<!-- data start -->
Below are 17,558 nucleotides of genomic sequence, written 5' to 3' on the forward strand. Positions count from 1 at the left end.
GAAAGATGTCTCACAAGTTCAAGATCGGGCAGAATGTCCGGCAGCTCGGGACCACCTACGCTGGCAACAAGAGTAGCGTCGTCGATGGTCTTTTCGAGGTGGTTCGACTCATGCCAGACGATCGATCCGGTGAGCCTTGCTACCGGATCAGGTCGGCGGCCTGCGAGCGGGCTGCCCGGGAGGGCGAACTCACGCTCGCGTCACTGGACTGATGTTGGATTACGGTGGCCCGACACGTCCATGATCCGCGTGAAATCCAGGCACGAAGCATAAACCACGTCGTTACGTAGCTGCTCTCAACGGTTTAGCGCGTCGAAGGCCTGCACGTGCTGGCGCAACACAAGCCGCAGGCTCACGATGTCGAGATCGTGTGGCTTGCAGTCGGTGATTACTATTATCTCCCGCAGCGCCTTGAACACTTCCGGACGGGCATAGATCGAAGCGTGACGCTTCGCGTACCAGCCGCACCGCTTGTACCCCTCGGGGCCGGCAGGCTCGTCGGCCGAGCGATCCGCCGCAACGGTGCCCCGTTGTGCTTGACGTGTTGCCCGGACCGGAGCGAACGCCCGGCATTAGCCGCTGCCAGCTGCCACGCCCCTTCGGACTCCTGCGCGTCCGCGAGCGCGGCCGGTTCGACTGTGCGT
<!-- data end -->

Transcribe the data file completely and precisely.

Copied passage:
Below are 17,558 nucleotides of genomic sequence, written 5' to 3' on the forward strand. Positions count from 1 at the left end.
GAAAGATGTCTCACAAGTTCAAGATCGGGCAGAATGTCCGGCAGCTCGGGACCACCTACGCTGGCAACAAGAGTAGCGTCGTCGATGGTCTTTTCGAGGTGGTTCGACTCATGCCAGACGATCGATCCGGTGAGCCTTGCTACCGGATCAGGTCGGCGGCCTGCGAGCGGGCTGCCCGGGAGGGCGAACTCACGCTCGCGTCACTGGACTGATGTTGGATTACGGTGGCCCGACACGTCCATGATCCGCGTGAAATCCAGGCACGAAGCATAAACCACGTCGTTACGTAGCTGCTCTCAACGGTTTAGCGCGTCGAAGGCCTGCACGTGCTGGCGCAACACAAGCCGCAGGCTCACGATGTCGAGATCGTGTGGCTTGCAGTCGGTGATTACTATTATCTCCCGCAGCGCCTTGAACACTTCCGGACGGGCATAGATCGAAGCGTGACGCTTCGCGTACCAGCCGCACCGCTTGTACCCCTCGGGGCCGGCAGGCTCGTCGGCCGAGCGATCCGCCGCAACGGTGCCCCGTTGTGCTTGACGTGTTGCCCGGACCGGAGCGAACGCCCGGCATTAGCCGCTGCCAGCTGCCACGCCCCTTCGGACTCCTGCGCGTCCGCGAGCGCGGCCGGTTCGACTGTGCGT